Mexico to Benefit from OPEC Oil Cuts without Chipping in
MEXICO CITY (Dow Jones Newswires), Dec. 17, 2008
Oil-exporting Mexico stands to benefit from the Organization of Petroleum Exporting Countries' 2.2-million-barrels-a-day oil cut without turning off its own spigots.
Mexico, along with other non-OPEC exporters Russia and Norway, worked closely with OPEC during the 1998-1999 price crash. But this time the world's sixth-largest producer has made clear it won't shut in any producing wells.
"Pemex and Mexico will, undoubtedly, benefit from OPEC production cuts as Pemex maintains a strategy of production independence," said Gianna Bern, president of Brookshire Advisory and Research Inc., a Chicago-based management consulting and energy-economics research firm.
On Tuesday, Mexico's Energy Ministry said it has already shed 600,000 barrels a day in production since 2004 because its prized Cantarell oil field is running dry.
The new cut announced Wednesday is effective from January 2009, and it brings OPEC's total announced supply reductions to 4.2 million barrels a day from September levels.
OPEC repeatedly has asked other exporters outside of the group to join in on the cuts. Non-OPEC Russia, unlike Mexico, has said it will coordinate production cuts with OPEC to stabilize prices.
Mexican production is down 200,000 barrels a day since the start of this year to under 2.8 million barrels a day, bringing the total loss since 2004 to more than 600,000 barrels a day. This curbed exports to U.S. and European refineries and contributed to record crude prices this summer.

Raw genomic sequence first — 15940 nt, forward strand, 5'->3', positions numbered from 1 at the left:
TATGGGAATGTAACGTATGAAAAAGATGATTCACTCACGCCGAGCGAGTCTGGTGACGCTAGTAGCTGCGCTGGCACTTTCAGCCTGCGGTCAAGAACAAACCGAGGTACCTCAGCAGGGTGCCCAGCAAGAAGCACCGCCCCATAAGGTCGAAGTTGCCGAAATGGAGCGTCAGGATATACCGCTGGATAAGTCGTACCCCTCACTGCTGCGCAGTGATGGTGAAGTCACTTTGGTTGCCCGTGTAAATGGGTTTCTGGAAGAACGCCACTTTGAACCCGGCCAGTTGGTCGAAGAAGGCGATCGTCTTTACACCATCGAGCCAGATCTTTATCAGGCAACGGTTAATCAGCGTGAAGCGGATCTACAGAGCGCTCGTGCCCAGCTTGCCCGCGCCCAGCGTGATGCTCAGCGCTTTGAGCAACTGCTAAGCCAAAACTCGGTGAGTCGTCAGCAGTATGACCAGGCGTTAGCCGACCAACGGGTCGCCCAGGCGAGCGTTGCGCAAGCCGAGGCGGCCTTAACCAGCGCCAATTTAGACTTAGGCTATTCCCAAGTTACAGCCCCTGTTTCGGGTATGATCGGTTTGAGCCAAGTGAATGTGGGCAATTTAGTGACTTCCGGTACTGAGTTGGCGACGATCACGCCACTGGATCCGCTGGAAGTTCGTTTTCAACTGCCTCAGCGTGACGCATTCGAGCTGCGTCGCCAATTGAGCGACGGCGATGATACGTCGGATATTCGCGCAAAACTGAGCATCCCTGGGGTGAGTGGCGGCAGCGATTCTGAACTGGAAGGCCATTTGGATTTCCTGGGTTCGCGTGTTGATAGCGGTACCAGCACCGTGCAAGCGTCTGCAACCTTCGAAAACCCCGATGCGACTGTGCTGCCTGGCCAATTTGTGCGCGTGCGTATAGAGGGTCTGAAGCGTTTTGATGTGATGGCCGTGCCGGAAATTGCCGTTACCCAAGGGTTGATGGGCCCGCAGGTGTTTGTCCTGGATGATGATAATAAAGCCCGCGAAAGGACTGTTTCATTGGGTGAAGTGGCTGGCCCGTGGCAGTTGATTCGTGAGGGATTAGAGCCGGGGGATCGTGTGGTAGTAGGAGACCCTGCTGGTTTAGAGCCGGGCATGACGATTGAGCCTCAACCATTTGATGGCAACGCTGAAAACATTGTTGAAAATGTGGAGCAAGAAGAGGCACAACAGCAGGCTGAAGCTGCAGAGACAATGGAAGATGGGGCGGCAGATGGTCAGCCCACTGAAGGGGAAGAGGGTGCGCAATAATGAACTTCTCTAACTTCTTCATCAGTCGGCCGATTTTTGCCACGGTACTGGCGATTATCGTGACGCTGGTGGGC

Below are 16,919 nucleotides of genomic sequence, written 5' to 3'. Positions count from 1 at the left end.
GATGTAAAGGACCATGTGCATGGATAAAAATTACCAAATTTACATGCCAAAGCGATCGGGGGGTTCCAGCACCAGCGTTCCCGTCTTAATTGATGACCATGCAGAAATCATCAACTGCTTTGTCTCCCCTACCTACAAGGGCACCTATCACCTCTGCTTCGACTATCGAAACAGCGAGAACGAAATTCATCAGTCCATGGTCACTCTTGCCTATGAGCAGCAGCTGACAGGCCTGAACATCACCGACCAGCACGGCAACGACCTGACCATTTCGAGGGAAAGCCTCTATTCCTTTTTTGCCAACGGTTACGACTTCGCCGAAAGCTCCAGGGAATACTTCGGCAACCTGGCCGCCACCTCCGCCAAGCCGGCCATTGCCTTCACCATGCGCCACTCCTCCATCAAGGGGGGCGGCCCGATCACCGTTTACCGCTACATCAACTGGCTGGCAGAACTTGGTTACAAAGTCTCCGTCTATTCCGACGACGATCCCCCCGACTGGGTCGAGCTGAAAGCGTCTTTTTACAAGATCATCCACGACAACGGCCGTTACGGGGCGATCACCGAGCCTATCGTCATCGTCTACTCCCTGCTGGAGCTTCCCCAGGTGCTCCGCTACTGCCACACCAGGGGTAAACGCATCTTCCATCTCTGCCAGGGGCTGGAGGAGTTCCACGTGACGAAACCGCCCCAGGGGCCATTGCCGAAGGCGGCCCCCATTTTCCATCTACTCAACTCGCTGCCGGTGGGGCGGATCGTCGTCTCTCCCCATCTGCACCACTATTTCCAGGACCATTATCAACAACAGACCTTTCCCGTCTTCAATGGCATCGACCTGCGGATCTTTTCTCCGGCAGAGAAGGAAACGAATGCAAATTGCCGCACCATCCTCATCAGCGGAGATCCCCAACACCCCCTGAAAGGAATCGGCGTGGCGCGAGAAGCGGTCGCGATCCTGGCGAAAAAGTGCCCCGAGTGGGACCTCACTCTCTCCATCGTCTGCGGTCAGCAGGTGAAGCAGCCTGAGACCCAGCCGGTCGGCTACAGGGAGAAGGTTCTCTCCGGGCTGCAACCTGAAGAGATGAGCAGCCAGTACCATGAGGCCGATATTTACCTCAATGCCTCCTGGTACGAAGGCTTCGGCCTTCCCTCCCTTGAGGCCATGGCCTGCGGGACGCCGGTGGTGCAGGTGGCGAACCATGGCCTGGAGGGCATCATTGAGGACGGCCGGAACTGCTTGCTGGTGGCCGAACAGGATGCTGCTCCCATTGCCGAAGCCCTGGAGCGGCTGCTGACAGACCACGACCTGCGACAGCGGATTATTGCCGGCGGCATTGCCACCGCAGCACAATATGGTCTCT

"No other main oil producer has experienced such a [large] fall during the period," the Energy Ministry said Tuesday in a statement.
Mexico Not As Desperate As Other Exporters
Unlike other top exporters such as Russia, Venezuela and Iran, Mexico took steps during the oil boom earlier this year to protect itself against a price crash.
When prices were still at peak levels in July, the Finance Ministry started buying put options that would guarantee 330 million barrels, or 904,000 barrels a day, in oil sales, at $70 a barrel. This will keep oil revenue roughly in line with the national budget, allowing the country to avert a fiscal crisis next year.
Mexico, which gets around a third of its revenue from oil, will also tap $5 billion that it stashed in a windfall savings fund for infrastructure investments to help keep the economy afloat next year.
"The put options that the Finance Ministry bought protects public finances," said local bank Banamex in a research report, adding that Pemex's 2009 investment program won't suffer cutbacks.
Even though Pemex can ride out low prices in 2009, the state company will still benefit if prices rebound. Pemex, which has a monopoly on Mexican oil production and sales, recently took steps to expand the role of private investment under service-based contracts. Outside players will be more eager to invest in high-cost Mexican projects under a better price outlook.
On Tuesday, Pemex announced a major tender to drill 500 wells in the geologically difficult Chicontepec basin. A similar contract signed in 2007 cost $1.4 billion.
"Increases in WTI will help the economics of the Chicontepec tender to attract bidders," said Bern, of Brookshire Advisory and Research.
Copyright (c) 2008 Dow Jones & Company, Inc.
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